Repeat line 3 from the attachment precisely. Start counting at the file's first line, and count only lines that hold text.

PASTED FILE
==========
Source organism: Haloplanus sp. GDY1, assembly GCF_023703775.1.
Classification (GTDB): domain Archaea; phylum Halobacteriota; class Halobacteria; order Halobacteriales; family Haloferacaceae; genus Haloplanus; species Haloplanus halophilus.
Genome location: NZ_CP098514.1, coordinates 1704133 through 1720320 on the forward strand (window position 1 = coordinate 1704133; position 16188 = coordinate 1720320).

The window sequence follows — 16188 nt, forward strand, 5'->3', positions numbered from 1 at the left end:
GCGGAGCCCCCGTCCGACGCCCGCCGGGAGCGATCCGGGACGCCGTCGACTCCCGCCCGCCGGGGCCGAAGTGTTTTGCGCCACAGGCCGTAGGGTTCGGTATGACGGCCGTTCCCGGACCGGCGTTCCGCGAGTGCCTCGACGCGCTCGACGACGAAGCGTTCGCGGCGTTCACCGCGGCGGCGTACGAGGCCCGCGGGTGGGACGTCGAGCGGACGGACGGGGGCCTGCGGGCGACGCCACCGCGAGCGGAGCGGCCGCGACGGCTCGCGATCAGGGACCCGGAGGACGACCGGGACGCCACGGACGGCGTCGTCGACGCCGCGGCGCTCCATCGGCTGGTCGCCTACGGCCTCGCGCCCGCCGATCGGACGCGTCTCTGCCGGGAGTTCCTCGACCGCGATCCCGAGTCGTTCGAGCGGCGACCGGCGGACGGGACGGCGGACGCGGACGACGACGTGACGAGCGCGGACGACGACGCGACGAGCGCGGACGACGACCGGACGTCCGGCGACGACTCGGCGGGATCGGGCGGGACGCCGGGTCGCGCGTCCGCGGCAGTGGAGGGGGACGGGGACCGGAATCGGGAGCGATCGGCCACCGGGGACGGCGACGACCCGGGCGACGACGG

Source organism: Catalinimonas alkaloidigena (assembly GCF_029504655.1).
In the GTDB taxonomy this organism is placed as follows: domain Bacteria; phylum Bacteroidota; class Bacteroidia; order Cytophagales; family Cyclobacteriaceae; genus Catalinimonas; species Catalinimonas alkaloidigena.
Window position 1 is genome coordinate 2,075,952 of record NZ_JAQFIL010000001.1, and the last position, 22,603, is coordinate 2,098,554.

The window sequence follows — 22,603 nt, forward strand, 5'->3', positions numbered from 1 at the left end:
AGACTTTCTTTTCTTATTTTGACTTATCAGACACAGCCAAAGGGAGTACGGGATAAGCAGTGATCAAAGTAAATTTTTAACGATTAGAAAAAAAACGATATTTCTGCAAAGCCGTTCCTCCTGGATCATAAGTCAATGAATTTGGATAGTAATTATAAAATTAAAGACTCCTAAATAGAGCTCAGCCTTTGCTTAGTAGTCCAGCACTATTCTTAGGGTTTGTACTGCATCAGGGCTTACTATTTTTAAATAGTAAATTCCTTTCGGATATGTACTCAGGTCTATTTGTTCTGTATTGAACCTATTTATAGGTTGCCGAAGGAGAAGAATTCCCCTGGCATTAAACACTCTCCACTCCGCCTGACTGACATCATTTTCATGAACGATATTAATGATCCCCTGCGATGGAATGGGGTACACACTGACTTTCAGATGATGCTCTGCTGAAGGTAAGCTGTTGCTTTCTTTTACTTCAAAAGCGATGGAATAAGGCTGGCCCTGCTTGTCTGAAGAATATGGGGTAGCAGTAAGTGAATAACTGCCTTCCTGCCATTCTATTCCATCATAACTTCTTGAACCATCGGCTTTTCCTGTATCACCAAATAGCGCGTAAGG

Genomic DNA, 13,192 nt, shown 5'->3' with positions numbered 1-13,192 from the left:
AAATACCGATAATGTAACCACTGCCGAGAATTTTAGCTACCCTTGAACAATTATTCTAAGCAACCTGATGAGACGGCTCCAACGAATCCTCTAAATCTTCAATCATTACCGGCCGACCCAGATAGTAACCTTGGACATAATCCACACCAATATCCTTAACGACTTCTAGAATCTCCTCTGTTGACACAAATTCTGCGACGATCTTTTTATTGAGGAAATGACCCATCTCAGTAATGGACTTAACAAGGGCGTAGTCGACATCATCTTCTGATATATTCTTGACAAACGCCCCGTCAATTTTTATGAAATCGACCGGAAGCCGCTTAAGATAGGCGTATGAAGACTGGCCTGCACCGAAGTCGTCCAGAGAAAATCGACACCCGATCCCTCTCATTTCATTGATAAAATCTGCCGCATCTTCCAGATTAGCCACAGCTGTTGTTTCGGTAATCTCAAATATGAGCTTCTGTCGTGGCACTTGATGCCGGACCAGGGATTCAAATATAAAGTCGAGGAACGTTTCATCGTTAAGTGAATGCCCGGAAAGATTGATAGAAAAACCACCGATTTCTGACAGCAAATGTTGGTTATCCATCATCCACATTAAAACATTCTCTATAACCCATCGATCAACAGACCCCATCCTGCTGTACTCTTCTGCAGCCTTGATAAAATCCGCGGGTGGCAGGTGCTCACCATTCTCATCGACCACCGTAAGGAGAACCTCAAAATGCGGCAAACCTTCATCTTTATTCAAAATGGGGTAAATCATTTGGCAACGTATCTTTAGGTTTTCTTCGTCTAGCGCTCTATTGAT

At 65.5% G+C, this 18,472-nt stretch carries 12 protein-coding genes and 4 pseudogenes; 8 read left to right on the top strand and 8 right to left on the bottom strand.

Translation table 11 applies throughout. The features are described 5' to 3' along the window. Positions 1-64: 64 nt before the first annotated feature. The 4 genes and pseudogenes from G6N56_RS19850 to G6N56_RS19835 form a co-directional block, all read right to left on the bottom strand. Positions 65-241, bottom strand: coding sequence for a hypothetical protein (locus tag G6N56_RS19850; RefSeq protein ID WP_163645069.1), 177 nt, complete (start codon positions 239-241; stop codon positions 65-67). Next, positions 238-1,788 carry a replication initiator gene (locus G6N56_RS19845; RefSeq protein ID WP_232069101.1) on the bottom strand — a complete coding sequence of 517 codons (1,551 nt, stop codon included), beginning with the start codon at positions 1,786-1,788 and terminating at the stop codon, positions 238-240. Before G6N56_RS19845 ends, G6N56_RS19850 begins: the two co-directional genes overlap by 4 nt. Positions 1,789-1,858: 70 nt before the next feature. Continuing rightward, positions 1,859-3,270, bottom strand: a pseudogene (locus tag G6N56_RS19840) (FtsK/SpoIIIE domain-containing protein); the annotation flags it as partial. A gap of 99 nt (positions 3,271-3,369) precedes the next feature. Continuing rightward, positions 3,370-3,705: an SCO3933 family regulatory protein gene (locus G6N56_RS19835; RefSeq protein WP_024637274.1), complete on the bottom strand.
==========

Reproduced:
Genome location: NZ_CP098514.1, coordinates 1704133 through 1720320 on the forward strand (window position 1 = coordinate 1704133; position 16188 = coordinate 1720320).